A telescope in orbit above Earth's atmosphere offers almost limitless possibilities. It is an observer's dream. We are restricted with earthbound telescopes. Light pollution, dust particles in the atmosphere, limited observation time all interfere with human observers on Earth.
Light pollution has increased due to the growing size of cities. There is not much an observer can do about light pollution except move the telescope far away from any large urban areas. Dust in the atmosphere is almost exactly like light pollution. It cannot be avoided, but it can be minimized by putting a telescope high above most of the pollution: atop a mountain.
Weather sometimes interferes with observing when we use telescopes on the surface of the Earth. The Hubble Space Telescope is above the atmosphere, so it's never affected by clouds or rain.
If you are an experienced sky-watcher, then you probably have plenty of hints and tips to share with those who want to begin this hobby. If you have any comments or questions about getting the most out of a night of observations, please write us with them. The results will be posted in the Astronomy Gallery.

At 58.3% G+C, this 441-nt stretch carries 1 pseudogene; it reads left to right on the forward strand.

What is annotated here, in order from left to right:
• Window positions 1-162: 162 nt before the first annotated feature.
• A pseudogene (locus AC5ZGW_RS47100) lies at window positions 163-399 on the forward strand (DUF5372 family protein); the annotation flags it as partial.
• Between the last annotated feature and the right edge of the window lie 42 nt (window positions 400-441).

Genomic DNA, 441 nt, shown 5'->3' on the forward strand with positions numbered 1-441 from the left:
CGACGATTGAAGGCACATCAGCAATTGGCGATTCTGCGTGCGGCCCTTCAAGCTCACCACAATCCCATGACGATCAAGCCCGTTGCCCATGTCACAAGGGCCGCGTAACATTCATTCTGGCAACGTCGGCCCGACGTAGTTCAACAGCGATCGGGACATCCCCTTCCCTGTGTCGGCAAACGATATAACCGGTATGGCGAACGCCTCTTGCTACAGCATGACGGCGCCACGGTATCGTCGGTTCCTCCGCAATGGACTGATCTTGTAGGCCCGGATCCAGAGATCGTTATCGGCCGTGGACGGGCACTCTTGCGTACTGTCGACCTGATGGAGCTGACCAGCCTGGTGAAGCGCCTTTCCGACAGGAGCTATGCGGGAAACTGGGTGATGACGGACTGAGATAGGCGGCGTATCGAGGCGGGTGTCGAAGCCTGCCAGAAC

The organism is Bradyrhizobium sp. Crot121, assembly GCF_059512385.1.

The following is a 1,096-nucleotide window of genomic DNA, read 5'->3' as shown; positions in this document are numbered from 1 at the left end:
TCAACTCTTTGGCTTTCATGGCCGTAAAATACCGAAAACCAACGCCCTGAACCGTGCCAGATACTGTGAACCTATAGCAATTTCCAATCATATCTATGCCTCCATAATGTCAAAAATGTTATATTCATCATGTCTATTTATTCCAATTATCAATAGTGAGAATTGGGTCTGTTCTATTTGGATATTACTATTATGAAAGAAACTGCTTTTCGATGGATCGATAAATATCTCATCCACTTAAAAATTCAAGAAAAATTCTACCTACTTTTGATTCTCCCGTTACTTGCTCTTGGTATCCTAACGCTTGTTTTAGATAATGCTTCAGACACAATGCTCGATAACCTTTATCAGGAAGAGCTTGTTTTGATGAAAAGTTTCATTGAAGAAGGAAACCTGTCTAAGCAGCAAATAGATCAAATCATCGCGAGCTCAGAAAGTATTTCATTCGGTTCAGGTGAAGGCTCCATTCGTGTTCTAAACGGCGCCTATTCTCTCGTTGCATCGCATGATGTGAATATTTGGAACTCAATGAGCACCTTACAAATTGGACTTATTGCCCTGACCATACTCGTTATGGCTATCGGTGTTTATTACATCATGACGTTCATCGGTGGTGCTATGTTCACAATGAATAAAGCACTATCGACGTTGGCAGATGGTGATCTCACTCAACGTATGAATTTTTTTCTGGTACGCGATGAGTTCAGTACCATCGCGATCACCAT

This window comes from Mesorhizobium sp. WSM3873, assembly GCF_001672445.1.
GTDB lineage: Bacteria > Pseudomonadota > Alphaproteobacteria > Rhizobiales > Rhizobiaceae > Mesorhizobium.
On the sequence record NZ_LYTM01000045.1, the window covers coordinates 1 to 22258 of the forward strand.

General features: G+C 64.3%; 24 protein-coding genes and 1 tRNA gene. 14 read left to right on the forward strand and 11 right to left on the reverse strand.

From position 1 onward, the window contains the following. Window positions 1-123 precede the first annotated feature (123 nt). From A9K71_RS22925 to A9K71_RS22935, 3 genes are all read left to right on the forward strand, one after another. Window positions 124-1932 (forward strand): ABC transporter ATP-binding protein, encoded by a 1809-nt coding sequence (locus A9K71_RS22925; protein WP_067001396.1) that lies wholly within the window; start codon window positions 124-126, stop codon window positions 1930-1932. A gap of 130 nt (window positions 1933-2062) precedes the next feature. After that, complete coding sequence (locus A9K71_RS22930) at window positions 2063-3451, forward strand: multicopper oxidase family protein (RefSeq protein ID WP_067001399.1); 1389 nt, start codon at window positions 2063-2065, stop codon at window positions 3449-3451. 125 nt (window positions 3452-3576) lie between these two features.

The Hubble Space Telescope (HST) is a self-contained, remote controlled, space observatory, orbiting the Earth three hundred twenty miles high. This observatory is powered by a solar array that converts sunlight into electricity. It is controlled using radio wavelengths to send commands and to retrieve data, taking pictures in space and transmitting the images to Earth for scientists to study.
If you are interested in the fascinating process by which the Telescope was designed, then you can read about its design and development.
Diagram. A cut-away of the Hubble Space Telescope. Courtesy NASA.
Before HST was put into Earth orbit we expected to see faint objects billions of light years away: stars, quasars, and galaxies. HST should be able to see a hundred times better than any telescope on the Earth's surface. It would have 10 times sharper resolution. HST would be able to detect light from 14 billion light years in the past with a primary mirror that is only 2.4 meters across -- smaller than the largest earthbound telescope.